Usability Guidelines: Navigation
July 26, 2017
Navigation is an essential element of a website whether it consists of one page or many.
There are many aspects of navigation, but they all need to handle two questions from the user, "Where am I and how do I get to...?"
- Site Structure
- How individual pages are arranged and linked to one another. Is the hierarchy narrow and deep, or wide and shallow? What works best with your audience and content?
- Header and Footer
- Which pages of the website will be linked in the header versus those in the footer. Will the header navigation be concise? And should there be fat footer showing additional links?
- Local Navigation
- How pages are linking to each other outside of the global navigation. Is there enough content to justify using local navigation? Does its placement aid the user?
- Breadcrumb Navigation
- A contextual set of links showing the user's location with the site's structure. Is your content organized in a way that makes breadcrumbs useful? If so, should their function be location-based or path-based?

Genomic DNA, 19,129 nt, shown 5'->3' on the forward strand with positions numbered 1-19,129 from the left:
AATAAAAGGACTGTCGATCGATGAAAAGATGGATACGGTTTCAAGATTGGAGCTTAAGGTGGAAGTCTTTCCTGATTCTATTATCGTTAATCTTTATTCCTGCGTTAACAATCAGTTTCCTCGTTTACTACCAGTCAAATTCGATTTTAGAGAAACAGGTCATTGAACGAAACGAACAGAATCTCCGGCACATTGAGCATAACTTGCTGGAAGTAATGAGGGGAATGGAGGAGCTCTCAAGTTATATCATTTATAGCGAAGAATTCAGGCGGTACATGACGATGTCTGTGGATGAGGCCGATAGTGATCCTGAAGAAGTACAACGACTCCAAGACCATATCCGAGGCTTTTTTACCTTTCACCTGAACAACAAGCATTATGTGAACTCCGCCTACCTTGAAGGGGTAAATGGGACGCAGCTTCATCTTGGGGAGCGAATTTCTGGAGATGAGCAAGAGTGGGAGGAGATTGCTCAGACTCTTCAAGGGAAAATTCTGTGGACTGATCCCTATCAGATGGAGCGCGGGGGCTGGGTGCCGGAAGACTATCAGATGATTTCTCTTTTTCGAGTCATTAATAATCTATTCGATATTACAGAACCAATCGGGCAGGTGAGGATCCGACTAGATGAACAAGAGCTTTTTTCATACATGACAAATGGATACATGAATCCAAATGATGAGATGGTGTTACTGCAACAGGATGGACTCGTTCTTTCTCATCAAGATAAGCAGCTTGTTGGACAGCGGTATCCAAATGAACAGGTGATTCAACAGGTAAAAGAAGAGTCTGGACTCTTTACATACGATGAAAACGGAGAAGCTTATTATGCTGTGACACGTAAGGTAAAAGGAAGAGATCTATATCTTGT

- How large amounts of content or data are handle, i.e. 100 records split into 10 pages of 10.
- Action Sequences
- A series of pages as part of an activity. How many steps is the checkout process? Can the user see where they are in the sequence?
- In-Page Anchors
- Links that do not take the user to another page, but to a specific point on the same page. Can the user see that the link will jump them to another spot on the page? Are they being overused?
- Anchor Geometry
- How the interactive elements are shaped. Are links big enough for touch interaction? What happens on a desktop screen?
- How the various navigation elements behave. Do dropdown menus activate on hover? How many levels deep do the menus go?
By answering these questions as part of a full analysis, a UX designer will have a clear picture of what happens when the user asks, "Where am I and how do I get over there?"